NIGEL FARAGE today claimed other EU countries are ready to bring Angela Merkel “down a peg or two” amid growing resentment at the German Chancellor’s dominance of European decision-making.
By GREG HEFFER, POLITICAL REPORTER EXPRESS
But the Ukip leader suggested the fact the German leader now appears to “speak on behalf of all” Europeans is causing “massive, massive resentment right across the EU”.
Speaking to LBC Radio from the Belgian capital, Nigel Farage described how “one or two countries are beginning to kick back” against Mrs Merkel’s grip on EU affairs.
The MEP insisted Germany had never intended to dominate the EU, but had been thrust into a central role following the outbreak of the eurozone debt crisis.
Mr Farage said the EU’s unelected bureaucrats “did not command the authority to be the leading voices on what the eurozone should do faced with this crisis”, adding: ”And so what happened was the biggest, most powerful country in the eurozone and the EU… stepped to the fore.
“We’ve seen since 2008 and 2009 Germany increasingly becoming the dominant voice.”
The anti-EU politician outlined how Mrs Merkel now “speaks on what should happen with Turkey, she speaks on what should happen with the migrant crisis and she speaks on what the Greeks should do with their public spending levels”.
Mr Farage added: ”She appears, when she speaks, to speak on behalf of all of us.
“That is causing massive, massive resentment right across the EU and particularly in the south and the Mediterranean.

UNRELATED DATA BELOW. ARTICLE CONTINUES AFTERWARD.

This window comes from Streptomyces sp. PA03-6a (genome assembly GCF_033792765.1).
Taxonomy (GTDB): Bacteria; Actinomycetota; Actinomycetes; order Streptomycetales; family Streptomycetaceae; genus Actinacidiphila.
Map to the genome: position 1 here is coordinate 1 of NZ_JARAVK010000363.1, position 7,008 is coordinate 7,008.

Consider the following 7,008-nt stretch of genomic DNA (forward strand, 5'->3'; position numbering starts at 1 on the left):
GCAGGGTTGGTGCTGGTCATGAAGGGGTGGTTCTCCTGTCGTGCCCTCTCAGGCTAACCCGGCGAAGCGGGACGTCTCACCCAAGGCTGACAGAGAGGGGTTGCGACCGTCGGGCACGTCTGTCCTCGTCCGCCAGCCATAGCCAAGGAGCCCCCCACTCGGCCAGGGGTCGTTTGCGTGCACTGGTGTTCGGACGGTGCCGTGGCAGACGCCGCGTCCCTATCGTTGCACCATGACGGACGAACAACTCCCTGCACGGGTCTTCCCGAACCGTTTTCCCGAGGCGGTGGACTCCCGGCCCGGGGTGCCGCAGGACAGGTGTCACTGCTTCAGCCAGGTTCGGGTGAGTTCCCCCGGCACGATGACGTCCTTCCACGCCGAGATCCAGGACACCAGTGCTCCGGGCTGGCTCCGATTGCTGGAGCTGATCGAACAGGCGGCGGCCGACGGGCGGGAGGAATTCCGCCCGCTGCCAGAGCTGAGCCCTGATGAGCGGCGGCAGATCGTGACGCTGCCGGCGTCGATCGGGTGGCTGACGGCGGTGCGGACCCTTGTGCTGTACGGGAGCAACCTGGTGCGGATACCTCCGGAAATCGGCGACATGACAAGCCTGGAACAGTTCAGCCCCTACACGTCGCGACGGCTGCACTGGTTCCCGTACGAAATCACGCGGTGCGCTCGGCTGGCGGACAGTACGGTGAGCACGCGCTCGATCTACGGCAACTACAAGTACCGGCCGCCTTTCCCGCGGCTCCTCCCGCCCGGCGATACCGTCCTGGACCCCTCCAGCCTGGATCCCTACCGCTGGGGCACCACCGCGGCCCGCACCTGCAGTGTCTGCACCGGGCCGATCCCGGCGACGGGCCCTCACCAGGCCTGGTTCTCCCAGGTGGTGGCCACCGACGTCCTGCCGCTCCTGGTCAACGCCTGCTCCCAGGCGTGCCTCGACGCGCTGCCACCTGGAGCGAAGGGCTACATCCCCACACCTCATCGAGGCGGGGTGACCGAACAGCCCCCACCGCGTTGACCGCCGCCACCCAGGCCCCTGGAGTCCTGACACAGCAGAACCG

“I sense that one or two countries are now on the verge of bringing her down a peg or two.”
The Ukip leader noted how the Netherlands are holding a referendum next month on the proposed deal to put Ukraine on the path to EU membership, which he predicted would be rejected.
And Mr Farage also highlighted moves in Hungary to hold a vote on the “Merkel proposal” for compulsory migrant quotas for each EU member state.
He said: “She [Merkel] is still the top dog, if you like, in the EU - but one or two countries are beginning to kick back.”
Earlier this month, Iceland’s prime minister gave a similar warning over Germany’s dominance of the EU.
Sigmundur Gunnlaugsson, who has seen his country’s economy soar outside of the EU, said: “When it comes to the big stuff the decisions are made by two, and increasingly one country.”
Last weekend, Mrs Merkel’s Christian Democrat party suffered a series of painful defeats in regional elections as part of a continuing backlash against the German Chancellor’s handling of the refugee crisis.
Mrs Merkel initially offered safe passage for all Syrian refugees to Germany, but soon saw her popularity plummet as the country saw nearly half-a-million asylum claims in 2015.